MPE 560. EXPERIMENTAL METHODS IN PHYSICS

Hands-on methods of physically testing concepts and models of the universe. Technology is utilized but general methods accessible to barely outfitted lab environments are stressed. Topics covered are in a series of subject units, the physical principles underlying the phenomena to be observed and the basis for the measurement techniques employed is reviewed. Principles and uses of standard laboratory instruments (oscilloscopes, meters for frequency, time, electrical and other quantities, lock-in amplifiers, etc.) are stressed. In addition to systematic measurement procedures and data recording, strong emphasis is placed on processing of the data, preparation and interpretation of graphical presentations, and analysis of precision and accuracy, including determination and interpretation of best value, measures of error and uncertainty, linear best fit to data, and identification of systematic and random errors. Preparation of high-quality experiment reports is also emphasized. Representative experiment subjects are: mechanical motions and vibrations; free and driven electrical oscillations; electric fields and potential; magnetic materials and fields; electron beam dynamics; optics; diffraction-grating spectroscopy; radioactive decay and nuclear energy measurements.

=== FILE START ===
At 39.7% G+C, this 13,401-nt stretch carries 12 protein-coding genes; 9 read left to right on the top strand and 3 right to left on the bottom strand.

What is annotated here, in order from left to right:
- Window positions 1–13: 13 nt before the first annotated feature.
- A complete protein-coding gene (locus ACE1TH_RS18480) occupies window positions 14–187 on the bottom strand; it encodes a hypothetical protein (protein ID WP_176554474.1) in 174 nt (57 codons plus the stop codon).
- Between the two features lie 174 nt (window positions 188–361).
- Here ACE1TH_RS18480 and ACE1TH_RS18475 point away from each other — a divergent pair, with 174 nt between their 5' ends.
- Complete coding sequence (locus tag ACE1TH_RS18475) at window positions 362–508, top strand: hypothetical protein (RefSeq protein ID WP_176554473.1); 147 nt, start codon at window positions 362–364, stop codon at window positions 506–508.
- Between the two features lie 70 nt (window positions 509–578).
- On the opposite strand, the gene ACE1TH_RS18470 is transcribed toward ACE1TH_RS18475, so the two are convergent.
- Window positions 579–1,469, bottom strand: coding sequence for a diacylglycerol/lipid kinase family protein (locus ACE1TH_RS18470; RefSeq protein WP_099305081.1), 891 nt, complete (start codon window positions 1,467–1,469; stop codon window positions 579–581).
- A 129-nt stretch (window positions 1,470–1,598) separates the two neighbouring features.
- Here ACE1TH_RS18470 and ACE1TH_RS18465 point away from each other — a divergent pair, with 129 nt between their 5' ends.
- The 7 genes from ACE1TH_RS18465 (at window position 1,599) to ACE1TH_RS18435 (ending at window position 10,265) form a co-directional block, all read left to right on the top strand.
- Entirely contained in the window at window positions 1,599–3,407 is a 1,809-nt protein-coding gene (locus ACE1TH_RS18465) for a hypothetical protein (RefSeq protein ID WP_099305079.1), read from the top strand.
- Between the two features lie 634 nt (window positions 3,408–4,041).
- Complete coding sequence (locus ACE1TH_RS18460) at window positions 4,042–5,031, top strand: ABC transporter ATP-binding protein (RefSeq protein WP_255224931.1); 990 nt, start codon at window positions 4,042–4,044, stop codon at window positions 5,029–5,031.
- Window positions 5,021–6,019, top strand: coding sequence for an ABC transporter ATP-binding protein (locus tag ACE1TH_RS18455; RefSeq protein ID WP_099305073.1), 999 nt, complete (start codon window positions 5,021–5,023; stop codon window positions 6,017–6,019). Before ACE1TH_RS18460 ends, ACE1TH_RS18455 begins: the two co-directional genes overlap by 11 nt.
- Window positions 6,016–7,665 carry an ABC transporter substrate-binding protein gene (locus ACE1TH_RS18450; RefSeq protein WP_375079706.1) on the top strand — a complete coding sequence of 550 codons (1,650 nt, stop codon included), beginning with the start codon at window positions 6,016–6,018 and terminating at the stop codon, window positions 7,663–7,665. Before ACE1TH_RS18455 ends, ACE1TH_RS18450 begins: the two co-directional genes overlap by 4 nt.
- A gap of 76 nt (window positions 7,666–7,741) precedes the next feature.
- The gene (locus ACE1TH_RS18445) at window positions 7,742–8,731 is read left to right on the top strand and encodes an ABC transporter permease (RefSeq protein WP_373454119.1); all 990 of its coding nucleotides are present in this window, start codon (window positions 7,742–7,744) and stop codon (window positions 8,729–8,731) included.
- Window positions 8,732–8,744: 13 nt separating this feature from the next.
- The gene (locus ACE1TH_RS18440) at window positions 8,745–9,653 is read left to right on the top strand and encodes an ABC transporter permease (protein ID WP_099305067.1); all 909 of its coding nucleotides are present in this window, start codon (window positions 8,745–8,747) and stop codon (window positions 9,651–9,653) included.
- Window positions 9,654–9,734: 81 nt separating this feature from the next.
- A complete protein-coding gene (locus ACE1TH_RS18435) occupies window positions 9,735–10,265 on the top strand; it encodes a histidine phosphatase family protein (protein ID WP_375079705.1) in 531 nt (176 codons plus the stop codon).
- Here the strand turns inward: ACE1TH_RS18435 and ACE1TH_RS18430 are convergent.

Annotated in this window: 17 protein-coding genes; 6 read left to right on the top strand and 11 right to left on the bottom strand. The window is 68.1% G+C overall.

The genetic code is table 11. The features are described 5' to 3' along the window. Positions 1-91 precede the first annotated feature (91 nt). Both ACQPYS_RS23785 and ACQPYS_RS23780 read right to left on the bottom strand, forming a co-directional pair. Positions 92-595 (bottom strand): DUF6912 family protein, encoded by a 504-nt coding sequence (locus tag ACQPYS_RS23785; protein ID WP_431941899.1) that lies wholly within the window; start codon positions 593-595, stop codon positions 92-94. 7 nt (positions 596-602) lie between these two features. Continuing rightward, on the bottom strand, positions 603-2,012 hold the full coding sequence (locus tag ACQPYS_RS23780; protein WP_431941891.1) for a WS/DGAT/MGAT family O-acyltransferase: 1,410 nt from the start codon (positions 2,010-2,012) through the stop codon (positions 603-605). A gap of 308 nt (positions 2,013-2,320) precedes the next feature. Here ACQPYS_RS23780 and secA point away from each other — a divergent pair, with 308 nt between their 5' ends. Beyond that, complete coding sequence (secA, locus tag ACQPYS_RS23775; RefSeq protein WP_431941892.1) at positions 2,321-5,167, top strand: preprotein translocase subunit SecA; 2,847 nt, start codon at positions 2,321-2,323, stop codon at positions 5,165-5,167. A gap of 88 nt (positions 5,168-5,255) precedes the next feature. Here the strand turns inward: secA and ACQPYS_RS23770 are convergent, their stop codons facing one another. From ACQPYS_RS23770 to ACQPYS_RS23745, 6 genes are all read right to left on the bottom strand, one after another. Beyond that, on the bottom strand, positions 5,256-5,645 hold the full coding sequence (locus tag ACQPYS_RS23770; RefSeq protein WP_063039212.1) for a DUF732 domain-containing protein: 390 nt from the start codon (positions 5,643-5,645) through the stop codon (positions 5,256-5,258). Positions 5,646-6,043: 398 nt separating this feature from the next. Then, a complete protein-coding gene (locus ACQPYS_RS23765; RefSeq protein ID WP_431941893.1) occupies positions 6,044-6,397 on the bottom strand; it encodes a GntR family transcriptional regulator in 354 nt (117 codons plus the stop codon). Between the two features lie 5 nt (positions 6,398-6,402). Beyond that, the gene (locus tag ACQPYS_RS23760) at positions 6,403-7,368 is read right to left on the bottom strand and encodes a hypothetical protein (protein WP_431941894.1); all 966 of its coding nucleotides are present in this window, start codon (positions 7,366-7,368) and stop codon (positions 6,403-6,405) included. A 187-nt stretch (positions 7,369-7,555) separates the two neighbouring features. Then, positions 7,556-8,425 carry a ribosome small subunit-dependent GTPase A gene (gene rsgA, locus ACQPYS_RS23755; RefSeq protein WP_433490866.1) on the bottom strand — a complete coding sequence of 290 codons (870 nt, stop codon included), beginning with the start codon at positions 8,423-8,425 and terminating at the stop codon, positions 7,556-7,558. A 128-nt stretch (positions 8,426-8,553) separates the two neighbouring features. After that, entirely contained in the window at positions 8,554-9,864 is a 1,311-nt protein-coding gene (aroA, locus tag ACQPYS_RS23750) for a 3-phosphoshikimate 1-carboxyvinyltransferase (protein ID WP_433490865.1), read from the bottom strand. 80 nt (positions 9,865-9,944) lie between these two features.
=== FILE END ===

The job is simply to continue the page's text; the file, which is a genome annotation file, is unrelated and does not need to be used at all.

MPE 572. PHYSICS RESEARCH EXPERIENCE FOR TEACHERS

Provides educators with hands-on research experience either in the research programs in Physics at WPI or other venues but under the oversight of the physics faculty. The goal is to support the active involvement of educators in research in order to translate their research experience into new classroom activities and build long term collaborative relationships between the researcher(s), educator(s), and potentially the educator(s) students. Research activities can range from experimental to theoretical to computational and can involve multiple educators and/or their students with some expectation that the activity may lead to a publication.

MPE 574. PHYSICS FOR CITIZENS AND LEADERS

Emphasizes physics concepts and connections to society. Educators will explore and understand the important connections between society and the relevant physics concepts and their context. The goal is for the educator to be able to apply critical thinking of the application of physics to important societal issues. Topics can range from energy options, climate change, technology assessment and risk, ethical use of science.

MPE 576. PHYSICS IN POPULAR CULTURE